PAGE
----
• Business As Usual – The Rational Trap

This is by far the most rational and politically achievable strategy – and being adopted across the board by the oil industry.

The new playbook for international oil companies is a gradual exit from costly, high-carbon projects such as oil sands, and greater investment in faster-cycle, or less capital-intensive ones eg the US onshore, and gas fields.

The problem is this falls straight into the trap Christensen warns against – assuming that the auto-industry switch to EVs is a sustaining technology problem for oil too, when in fact it is a disruptive one.

The longer the oil firms pursue rational, good management techniques to satisfy what they believe their customers want, the higher the risk of their current oil-producing assets becoming stranded due to lack of demand for fuels.

Oil major stock prices have flatlined over the past couple of years as investors consider the long-term prospects.

Go Large or Go Home

Christensen’s final solution, which some firms in his study achieved, was to make a leap: to carve out an appropriately-sized autonomous business unit to tackle the disruptive technology, and at the same time avoid the shackles of the old business model.

For the oil majors though – where to leap ?

What is the technology they should be throwing a huge part of themselves into?

EVs? Lithium-ion battery production? Electricity ? “Energy” ?

Could Shell for example find the narrative power to restructure a large chunk of its business – say 30-50% – around novel adaptations of its midstream and retail assets?

Rather than dabble with small investments in (low margin) power utilities, it could pull back from exploration, upstream operations and all long-cycle projects. As oil transforms to a cheap commodity it could then trade rather than produce, and repurpose its retail and real estate expertise to offer dual-mode (gasoline / electricity) energy infrastructure and services.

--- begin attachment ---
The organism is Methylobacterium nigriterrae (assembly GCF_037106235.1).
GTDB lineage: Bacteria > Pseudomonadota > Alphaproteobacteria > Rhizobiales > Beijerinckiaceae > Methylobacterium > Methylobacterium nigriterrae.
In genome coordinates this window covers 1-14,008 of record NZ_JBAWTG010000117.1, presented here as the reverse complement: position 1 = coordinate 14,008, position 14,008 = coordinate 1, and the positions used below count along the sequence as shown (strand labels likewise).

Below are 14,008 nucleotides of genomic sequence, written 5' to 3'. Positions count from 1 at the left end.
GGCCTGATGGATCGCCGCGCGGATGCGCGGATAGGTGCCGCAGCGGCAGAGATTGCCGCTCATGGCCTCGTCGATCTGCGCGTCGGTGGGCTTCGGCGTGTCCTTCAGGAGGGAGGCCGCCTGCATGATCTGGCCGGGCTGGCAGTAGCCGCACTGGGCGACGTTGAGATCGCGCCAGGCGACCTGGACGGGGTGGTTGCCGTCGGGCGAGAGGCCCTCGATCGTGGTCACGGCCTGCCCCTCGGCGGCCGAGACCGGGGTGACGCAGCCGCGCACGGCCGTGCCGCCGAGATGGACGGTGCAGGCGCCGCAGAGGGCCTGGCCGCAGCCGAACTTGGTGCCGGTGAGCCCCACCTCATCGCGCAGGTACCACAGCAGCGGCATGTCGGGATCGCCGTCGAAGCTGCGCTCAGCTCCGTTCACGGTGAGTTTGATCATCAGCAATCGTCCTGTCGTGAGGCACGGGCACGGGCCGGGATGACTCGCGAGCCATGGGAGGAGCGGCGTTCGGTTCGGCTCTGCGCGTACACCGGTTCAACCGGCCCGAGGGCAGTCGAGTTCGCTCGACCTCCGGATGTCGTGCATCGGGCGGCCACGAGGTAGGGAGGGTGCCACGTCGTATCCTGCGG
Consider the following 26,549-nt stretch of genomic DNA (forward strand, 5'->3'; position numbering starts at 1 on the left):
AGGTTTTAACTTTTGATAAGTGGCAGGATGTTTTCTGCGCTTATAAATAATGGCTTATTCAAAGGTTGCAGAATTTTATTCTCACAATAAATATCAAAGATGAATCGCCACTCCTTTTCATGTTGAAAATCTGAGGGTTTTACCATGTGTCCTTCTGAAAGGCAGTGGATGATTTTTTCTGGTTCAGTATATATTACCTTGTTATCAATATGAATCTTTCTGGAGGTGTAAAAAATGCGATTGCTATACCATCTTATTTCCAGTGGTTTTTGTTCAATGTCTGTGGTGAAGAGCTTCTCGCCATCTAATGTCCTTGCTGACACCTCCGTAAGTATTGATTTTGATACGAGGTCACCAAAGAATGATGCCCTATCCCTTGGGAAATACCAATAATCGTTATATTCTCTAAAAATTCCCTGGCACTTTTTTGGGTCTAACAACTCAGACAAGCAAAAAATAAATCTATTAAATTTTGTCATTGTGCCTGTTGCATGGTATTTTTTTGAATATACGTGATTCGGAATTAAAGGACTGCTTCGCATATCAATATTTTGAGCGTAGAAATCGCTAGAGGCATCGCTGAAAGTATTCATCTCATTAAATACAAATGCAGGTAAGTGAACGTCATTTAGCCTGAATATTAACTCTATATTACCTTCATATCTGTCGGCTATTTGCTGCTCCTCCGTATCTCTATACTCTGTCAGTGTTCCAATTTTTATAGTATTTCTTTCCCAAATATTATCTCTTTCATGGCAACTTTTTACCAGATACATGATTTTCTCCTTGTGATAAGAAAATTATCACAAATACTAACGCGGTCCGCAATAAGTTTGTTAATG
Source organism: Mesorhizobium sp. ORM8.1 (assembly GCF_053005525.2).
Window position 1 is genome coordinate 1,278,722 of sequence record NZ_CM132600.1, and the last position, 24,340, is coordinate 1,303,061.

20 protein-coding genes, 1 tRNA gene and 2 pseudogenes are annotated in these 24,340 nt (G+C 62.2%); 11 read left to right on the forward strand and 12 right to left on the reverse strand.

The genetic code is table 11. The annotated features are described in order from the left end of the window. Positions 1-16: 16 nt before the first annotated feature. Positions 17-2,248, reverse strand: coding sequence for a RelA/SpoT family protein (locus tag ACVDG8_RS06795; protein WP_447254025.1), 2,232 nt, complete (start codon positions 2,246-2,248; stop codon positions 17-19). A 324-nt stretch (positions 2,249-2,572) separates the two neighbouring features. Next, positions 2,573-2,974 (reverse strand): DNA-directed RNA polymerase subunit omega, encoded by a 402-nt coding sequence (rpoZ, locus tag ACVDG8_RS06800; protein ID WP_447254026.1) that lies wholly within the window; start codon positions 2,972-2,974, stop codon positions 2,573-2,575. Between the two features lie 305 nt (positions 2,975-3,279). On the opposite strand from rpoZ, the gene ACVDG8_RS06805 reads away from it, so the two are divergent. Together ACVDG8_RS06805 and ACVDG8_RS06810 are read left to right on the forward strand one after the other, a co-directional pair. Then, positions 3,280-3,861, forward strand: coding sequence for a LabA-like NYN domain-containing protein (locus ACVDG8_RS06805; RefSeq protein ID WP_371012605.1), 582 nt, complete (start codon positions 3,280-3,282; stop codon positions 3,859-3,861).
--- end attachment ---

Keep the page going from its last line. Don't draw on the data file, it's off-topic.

But with strategy presentations already set in stone for the next few years, no such fundamental change in strategy is feasible, or likely even acceptable to investors.

For sure transformative strategies have been flagged as long-term visions, but the industry disruption underway is unlikely to allow a decade or more for companies to carefully and gradually perform a neat conversion.

Doing the Right Thing is the Wrong Thing

The likeliest outcome, and the one most often followed in Christensen’s analysis, is BAU for the coming years. The oil industry has a hyper-rational, can-do culture that typically rejects radical change, and, now dangerously, embraces incremental improvement.

So even with the growing risks of technology disruption abetted by national climate policies, the industry focus will remain steadfast on today’s oil production challenges.

This was the original Innovator’s Dilemma that Christensen coined in his book: doing the right thing, the rational competent thing, is the probably the wrong thing when confronted by disruptive change.

Epilogue: Oil 2025 

It’s interesting to read The Innovator’s Dilemma at a distance of 20 years.

We have used Christensen’s schemes here not because they are certain to be right or are the only way to do so.  But they do offer a useful way to confront the current auto industry upheavals objectively and in context with similar situations from decades ago.

In the book, there is a whole index of once-dominant household IT names , for example, that have disappeared or retreated to the margins: Compaq, Commodore, Tandy, DEC, Wang; familiar names that have hung on via transformation – HP, IBM – and leaders that have thrived on disruption such as Apple.

The advent of the mass scale lithium-ion batteries in EVs is exactly the S-curve technology disruption that Christensen identifies throughout the work – jumping from one market application (transportation) across to another (energy fuels).

When this occurs he notes: “the disruptive technology can then invade the market knocking out the established technology and its established practitioners with stunning speed.”

The roll call of oil firms in 2025 will almost certainly look very different to the one we take for granted today.

Buckle up.

————-    ————-